“I never said this new board would be perfect,” Abele said. “But it’s a vast improvement on what we had for decades. Does anyone really want the County Board to be running mental health again?”
The debate comes as administrators grapple with ways to provide care amid a shrinking workforce.
John Schneider, the Milwaukee County Behavioral Health Division’s executive medical director, sent a memo last week detailing the reduction of inpatient beds at the county’s Mental Health Complex while the administration works to recruit more employees.
“We will be instituting new census caps for use to better, safer and more efficaciously manage our duty to care for patients,” he said.
Pat Schroeder, the BHD administrator, told Mental Health Board members in an email last week that she and her staff were working hard to meet the demands to ensure patient safety.
“The challenges of the recent weeks have demonstrated that we need to take different actions to assure quality and safety,” Schroeder said.
The county’s Mental Health Complex has been cited more than 182 times by federal and state administrators for code violations in the past 10 years, 30% more than at the state’s two psychiatric hospitals for criminal offenders.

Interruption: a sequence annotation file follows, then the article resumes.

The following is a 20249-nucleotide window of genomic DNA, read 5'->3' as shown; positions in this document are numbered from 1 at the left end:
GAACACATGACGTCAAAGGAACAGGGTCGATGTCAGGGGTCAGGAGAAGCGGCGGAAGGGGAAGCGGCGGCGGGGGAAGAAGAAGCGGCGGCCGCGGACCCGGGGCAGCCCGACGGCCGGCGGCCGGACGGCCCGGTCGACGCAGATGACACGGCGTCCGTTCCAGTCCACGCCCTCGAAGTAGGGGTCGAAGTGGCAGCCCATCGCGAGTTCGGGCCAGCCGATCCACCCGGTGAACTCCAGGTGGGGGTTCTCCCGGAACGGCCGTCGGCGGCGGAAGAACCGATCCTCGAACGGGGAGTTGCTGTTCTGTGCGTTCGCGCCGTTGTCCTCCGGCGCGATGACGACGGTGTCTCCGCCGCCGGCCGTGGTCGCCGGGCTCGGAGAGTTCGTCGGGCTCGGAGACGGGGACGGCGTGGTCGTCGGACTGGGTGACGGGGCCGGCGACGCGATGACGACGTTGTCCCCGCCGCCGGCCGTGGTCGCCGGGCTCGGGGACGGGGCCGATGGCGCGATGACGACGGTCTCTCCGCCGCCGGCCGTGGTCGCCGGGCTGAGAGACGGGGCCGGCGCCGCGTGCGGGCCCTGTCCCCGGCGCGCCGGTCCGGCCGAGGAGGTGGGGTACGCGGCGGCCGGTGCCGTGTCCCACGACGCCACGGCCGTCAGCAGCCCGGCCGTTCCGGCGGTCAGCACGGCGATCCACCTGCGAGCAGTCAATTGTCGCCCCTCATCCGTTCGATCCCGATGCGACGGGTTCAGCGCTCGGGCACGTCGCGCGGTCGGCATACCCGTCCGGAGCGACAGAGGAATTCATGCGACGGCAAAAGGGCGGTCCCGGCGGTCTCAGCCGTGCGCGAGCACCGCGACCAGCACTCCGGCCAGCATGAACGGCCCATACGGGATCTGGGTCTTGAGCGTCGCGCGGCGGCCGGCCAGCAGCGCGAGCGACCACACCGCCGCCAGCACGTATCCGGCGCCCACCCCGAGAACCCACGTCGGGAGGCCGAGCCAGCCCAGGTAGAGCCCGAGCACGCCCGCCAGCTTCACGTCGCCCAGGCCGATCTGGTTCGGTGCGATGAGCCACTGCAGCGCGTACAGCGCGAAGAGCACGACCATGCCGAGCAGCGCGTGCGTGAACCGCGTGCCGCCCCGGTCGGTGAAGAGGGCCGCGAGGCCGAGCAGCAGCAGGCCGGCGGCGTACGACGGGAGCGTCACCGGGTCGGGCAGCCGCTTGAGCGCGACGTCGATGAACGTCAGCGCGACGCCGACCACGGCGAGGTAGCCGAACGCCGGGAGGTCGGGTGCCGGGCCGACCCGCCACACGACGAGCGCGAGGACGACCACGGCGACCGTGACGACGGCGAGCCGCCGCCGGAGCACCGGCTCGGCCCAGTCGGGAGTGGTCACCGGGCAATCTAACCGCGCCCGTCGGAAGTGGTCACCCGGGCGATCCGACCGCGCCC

A doctor who examined medical records of six patients who died at the complex in 2012 found that basic medical care was lacking in four of the cases, contributing to their deaths.
The county recruited and trained 14 registered nurses in the past three months, only to have 14 other nurses resign.
The BHD, with 585 employees, is one of the county’s largest departments. Those who work there are considered county employees, but the budget is overseen by the Mental Health Board and not the County Board.
Mental Health Board members have called a special meeting at 10 a.m. Nov. 19 to discuss what duties they and the BHD staff should be performing. The meeting will be in the auditorium at the Milwaukee Public Schools Central Services Building, 5225 W. Vliet St., to allow easy access for the public to attend and comment.